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In My Defense….

17 Jul

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As a follow-up to yesterday’s post, this picture I took clearly demonstrates both my family’s concerns and Euell Gibbons point.

This grape-vine is at a neighbor’s house, and hovers over good ol’ fashioned poison ivy. I will not be harvesting here thank you very much. However, there is no way anyone could confuse the two plants.

Probably.

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However this little dandy is responsible for many a rash as everyone has taken a turn at pulling it out of the rock garden and suffered for it. That conversation went a bit like this:
“What is it?”
“I think it is a sapling, I’ll just pull it out.”
“I think that is a grape-vine starting, they grow like weeds here.”
“Either way, it needs to come out, I worked hard on the rock garden!”
After the three consecutive years of rashes, we have decided this is a poison something.
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In case you were wondering, this is a young grape leaf.
I am sure.
Because I am still living.

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My Need to Rant

27 Apr

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“It’s easier to teach than to do, and it feels like a nice shortcut towards fame, success, money, whatever”. ~ Cristian Mihai

Those who can do those who can’t teach~ Man and Superman

For those of you who don’t know; I am a student and teacher. In fact, I am a student teacher. That being the fact, I am not ignorant to two other facts: first, that I will not be appreciated, second, teaching is one of the hardest, most grinding poorest paying jobs I have ever had…that I love.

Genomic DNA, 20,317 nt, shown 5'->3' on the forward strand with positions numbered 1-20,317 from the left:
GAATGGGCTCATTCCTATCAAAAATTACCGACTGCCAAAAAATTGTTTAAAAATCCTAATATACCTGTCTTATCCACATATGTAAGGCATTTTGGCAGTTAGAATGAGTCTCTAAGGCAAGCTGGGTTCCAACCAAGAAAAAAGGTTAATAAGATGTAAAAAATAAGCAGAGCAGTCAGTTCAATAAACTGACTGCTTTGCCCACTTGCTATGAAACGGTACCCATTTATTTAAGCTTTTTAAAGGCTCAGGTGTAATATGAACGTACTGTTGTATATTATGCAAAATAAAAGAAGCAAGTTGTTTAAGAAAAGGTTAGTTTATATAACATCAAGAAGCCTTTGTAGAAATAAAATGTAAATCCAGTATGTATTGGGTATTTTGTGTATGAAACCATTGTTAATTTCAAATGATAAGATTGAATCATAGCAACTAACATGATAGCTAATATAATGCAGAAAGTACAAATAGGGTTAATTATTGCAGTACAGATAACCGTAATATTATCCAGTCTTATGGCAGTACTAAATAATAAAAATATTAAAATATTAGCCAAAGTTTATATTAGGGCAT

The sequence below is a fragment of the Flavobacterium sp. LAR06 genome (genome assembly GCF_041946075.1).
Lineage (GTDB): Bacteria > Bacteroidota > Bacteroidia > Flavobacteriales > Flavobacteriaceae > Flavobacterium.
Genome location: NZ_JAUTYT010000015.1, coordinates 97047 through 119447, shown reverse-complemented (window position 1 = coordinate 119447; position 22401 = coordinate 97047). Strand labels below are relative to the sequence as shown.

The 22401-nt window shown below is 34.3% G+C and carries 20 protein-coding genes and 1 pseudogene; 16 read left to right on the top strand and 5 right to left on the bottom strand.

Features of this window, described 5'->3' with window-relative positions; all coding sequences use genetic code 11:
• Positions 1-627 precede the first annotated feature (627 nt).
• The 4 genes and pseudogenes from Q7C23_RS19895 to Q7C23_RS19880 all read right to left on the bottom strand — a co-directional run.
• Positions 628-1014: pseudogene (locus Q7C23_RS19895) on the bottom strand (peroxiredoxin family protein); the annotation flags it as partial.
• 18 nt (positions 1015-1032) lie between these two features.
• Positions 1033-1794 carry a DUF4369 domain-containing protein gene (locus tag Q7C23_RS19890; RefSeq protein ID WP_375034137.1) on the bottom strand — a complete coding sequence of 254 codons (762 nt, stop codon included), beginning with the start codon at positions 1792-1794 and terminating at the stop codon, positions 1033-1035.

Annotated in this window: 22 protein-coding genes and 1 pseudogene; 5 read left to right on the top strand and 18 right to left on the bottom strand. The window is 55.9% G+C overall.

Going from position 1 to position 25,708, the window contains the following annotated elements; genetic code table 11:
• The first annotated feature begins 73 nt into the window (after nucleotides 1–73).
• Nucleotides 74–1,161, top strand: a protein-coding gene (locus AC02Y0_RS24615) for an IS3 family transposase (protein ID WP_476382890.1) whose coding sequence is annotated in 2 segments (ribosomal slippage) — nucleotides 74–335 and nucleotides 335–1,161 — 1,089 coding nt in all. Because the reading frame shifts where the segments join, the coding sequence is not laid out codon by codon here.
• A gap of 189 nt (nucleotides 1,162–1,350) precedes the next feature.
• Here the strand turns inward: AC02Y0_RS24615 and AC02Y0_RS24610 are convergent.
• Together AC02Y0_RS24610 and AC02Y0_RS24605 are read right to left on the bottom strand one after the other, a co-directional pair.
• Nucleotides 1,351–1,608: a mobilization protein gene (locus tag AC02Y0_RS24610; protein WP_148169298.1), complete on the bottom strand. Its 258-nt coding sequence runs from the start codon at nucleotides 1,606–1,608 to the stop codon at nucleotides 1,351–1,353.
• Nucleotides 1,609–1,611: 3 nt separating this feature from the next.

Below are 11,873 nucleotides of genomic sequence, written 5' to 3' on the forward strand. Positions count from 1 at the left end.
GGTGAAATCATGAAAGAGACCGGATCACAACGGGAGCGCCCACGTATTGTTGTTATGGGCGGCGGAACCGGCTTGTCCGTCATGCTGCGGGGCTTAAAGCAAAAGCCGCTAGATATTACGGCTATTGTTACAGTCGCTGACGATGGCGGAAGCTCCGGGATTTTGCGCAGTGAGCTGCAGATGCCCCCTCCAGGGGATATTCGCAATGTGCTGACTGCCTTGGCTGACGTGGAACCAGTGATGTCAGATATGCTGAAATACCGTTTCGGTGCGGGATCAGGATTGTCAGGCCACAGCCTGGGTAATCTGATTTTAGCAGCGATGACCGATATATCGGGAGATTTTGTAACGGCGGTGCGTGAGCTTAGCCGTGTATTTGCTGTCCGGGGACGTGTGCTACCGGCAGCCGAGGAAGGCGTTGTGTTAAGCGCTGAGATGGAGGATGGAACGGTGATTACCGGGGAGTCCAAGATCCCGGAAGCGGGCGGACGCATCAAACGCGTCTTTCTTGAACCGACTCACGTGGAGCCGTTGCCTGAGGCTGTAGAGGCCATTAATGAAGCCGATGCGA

Why disparage teachers?  We send our children off to school every day depending on teachers to impart knowledge, wisdom and mentorship to our little ones.

We are angry when teachers fall short of our high expectations, then disreguard the process of teaching itself.

We pay teachers about 24,000 dollars a year to begin their careers here in the Unites States, while setting up their own houses and returning an average of 400.00 a year to their classrooms.

Most people believe that teachers get three months off a year; vacationing and living a life of ease. The truth is teachers spend most of their summer working and preparing for the following fall for free.

I was reading an inspirational blog this morning about how to become a better writer. His point was that people that teach writing do so because they cannot write. Ouch. The blogger however was right to recommend that we read and write as much as humanly possible, and our craft will develop naturally.

So is the case with teachers.

So is the case for doctors.

So is the case for farmers.

So is the case for…Well, you get the idea.

The reason this put a burr under my saddle today, is that I just dropped a creative writing class because the professor, bless her heart, decided that teaching was indeed a waste of time in the creative writing field. She instead would sit in her chair and have all of us read what we wrote in high school and sit back and enjoy. Like magic, all of us will have epiphanies and develop as passionate creative writers. That did not happen.